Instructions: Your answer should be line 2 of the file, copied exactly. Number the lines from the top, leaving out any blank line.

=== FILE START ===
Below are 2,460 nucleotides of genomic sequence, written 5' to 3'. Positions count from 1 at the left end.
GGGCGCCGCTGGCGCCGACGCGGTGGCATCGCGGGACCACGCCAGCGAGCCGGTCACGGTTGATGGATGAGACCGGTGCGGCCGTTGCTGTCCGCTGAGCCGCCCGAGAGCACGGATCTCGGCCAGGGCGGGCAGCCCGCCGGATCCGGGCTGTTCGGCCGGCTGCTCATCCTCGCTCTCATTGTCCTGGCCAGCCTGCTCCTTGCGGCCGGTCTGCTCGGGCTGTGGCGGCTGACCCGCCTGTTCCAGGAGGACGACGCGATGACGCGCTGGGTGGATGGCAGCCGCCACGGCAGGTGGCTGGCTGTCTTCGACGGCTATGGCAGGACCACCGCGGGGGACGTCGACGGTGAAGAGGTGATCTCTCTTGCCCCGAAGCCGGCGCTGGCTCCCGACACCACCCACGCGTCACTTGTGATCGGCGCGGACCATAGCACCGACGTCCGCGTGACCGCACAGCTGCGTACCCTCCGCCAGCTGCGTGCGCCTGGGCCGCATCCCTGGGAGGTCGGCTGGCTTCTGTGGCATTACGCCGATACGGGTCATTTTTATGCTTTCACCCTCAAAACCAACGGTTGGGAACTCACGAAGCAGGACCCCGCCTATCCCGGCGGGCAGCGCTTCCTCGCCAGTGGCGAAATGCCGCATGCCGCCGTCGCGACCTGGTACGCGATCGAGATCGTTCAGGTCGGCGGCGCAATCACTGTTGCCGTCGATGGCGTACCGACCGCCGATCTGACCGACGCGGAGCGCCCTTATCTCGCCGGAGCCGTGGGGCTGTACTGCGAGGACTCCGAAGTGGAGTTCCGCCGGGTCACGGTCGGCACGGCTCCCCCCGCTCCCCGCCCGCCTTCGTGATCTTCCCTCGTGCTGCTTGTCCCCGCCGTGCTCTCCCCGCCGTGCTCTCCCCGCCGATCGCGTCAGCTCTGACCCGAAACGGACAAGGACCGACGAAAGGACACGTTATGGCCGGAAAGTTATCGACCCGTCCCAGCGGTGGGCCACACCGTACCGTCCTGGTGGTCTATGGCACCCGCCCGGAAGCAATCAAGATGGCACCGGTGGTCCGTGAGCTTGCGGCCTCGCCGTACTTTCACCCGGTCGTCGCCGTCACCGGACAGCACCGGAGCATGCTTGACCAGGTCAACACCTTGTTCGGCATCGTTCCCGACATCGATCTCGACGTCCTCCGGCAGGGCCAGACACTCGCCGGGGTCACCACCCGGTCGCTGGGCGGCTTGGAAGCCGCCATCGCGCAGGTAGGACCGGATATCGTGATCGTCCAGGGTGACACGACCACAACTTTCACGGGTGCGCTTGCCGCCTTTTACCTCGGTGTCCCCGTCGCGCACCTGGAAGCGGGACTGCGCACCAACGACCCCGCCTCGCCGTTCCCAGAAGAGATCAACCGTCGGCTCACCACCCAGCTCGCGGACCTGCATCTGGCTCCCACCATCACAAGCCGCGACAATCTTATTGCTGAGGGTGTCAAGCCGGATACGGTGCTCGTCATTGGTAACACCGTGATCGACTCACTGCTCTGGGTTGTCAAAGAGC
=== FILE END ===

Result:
GGGCGCCGCTGGCGCCGACGCGGTGGCATCGCGGGACCACGCCAGCGAGCCGGTCACGGTTGATGGATGAGACCGGTGCGGCCGTTGCTGTCCGCTGAGCCGCCCGAGAGCACGGATCTCGGCCAGGGCGGGCAGCCCGCCGGATCCGGGCTGTTCGGCCGGCTGCTCATCCTCGCTCTCATTGTCCTGGCCAGCCTGCTCCTTGCGGCCGGTCTGCTCGGGCTGTGGCGGCTGACCCGCCTGTTCCAGGAGGACGACGCGATGACGCGCTGGGTGGATGGCAGCCGCCACGGCAGGTGGCTGGCTGTCTTCGACGGCTATGGCAGGACCACCGCGGGGGACGTCGACGGTGAAGAGGTGATCTCTCTTGCCCCGAAGCCGGCGCTGGCTCCCGACACCACCCACGCGTCACTTGTGATCGGCGCGGACCATAGCACCGACGTCCGCGTGACCGCACAGCTGCGTACCCTCCGCCAGCTGCGTGCGCCTGGGCCGCATCCCTGGGAGGTCGGCTGGCTTCTGTGGCATTACGCCGATACGGGTCATTTTTATGCTTTCACCCTCAAAACCAACGGTTGGGAACTCACGAAGCAGGACCCCGCCTATCCCGGCGGGCAGCGCTTCCTCGCCAGTGGCGAAATGCCGCATGCCGCCGTCGCGACCTGGTACGCGATCGAGATCGTTCAGGTCGGCGGCGCAATCACTGTTGCCGTCGATGGCGTACCGACCGCCGATCTGACCGACGCGGAGCGCCCTTATCTCGCCGGAGCCGTGGGGCTGTACTGCGAGGACTCCGAAGTGGAGTTCCGCCGGGTCACGGTCGGCACGGCTCCCCCCGCTCCCCGCCCGCCTTCGTGATCTTCCCTCGTGCTGCTTGTCCCCGCCGTGCTCTCCCCGCCGTGCTCTCCCCGCCGATCGCGTCAGCTCTGACCCGAAACGGACAAGGACCGACGAAAGGACACGTTATGGCCGGAAAGTTATCGACCCGTCCCAGCGGTGGGCCACACCGTACCGTCCTGGTGGTCTATGGCACCCGCCCGGAAGCAATCAAGATGGCACCGGTGGTCCGTGAGCTTGCGGCCTCGCCGTACTTTCACCCGGTCGTCGCCGTCACCGGACAGCACCGGAGCATGCTTGACCAGGTCAACACCTTGTTCGGCATCGTTCCCGACATCGATCTCGACGTCCTCCGGCAGGGCCAGACACTCGCCGGGGTCACCACCCGGTCGCTGGGCGGCTTGGAAGCCGCCATCGCGCAGGTAGGACCGGATATCGTGATCGTCCAGGGTGACACGACCACAACTTTCACGGGTGCGCTTGCCGCCTTTTACCTCGGTGTCCCCGTCGCGCACCTGGAAGCGGGACTGCGCACCAACGACCCCGCCTCGCCGTTCCCAGAAGAGATCAACCGTCGGCTCACCACCCAGCTCGCGGACCTGCATCTGGCTCCCACCATCACAAGCCGCGACAATCTTATTGCTGAGGGTGTCAAGCCGGATACGGTGCTCGTCATTGGTAACACCGTGATCGACTCACTGCTCTGGGTTGTCAAAGAGC